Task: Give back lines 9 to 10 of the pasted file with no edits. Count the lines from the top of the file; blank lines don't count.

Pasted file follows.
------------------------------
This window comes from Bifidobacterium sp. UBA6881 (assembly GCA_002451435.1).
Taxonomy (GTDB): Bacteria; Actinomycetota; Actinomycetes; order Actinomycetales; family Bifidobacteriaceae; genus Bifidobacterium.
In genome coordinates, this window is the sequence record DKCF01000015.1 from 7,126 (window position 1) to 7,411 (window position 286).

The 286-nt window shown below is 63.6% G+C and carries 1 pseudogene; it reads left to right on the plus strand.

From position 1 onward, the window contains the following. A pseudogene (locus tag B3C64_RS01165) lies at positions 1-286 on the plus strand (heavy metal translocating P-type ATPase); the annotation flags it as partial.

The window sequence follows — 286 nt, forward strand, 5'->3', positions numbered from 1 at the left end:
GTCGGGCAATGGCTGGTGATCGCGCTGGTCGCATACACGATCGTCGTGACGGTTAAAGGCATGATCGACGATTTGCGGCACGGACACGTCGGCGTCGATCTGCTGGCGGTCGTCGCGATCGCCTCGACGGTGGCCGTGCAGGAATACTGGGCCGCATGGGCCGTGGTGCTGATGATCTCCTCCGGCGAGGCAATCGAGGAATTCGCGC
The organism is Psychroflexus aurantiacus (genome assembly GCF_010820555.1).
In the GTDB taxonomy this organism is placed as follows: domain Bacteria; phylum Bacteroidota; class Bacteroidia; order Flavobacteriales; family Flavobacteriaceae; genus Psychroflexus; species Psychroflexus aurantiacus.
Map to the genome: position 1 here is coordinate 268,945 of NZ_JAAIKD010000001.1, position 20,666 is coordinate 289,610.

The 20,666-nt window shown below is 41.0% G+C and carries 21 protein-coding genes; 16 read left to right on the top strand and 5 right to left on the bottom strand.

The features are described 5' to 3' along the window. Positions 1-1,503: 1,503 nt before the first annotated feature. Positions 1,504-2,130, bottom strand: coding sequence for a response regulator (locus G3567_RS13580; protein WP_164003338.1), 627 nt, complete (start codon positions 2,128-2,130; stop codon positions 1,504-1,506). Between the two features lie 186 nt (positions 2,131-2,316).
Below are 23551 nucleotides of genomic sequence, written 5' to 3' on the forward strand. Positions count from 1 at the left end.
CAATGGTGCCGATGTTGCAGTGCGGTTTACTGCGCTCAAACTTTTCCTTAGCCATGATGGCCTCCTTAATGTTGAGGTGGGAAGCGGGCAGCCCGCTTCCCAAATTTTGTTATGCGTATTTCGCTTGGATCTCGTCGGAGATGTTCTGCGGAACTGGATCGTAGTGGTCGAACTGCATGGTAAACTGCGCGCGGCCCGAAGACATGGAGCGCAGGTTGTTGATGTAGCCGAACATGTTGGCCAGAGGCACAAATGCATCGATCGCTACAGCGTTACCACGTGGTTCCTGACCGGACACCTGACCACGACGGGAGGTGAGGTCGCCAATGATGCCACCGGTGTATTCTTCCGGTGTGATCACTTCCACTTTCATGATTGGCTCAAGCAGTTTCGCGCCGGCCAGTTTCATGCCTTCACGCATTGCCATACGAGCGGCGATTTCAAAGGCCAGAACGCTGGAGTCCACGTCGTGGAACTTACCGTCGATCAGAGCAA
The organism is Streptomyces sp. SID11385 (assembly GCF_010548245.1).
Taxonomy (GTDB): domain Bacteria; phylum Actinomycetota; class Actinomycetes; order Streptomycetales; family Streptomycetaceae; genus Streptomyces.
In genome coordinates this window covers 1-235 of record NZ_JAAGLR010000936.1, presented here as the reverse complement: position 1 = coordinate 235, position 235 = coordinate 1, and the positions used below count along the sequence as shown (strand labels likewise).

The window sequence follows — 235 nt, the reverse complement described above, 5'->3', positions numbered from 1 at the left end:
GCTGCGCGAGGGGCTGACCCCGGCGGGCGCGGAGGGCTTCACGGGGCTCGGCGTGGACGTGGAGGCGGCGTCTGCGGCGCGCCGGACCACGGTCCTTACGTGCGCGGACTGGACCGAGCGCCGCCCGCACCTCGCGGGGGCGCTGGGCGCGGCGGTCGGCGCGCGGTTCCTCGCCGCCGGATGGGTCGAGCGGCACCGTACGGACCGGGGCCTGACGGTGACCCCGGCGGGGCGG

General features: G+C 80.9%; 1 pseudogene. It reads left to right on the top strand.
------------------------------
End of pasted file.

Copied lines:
In the GTDB taxonomy this organism is placed as follows: domain Bacteria; phylum Bacteroidota; class Bacteroidia; order Flavobacteriales; family Flavobacteriaceae; genus Psychroflexus; species Psychroflexus aurantiacus.
Map to the genome: position 1 here is coordinate 268,945 of NZ_JAAIKD010000001.1, position 20,666 is coordinate 289,610.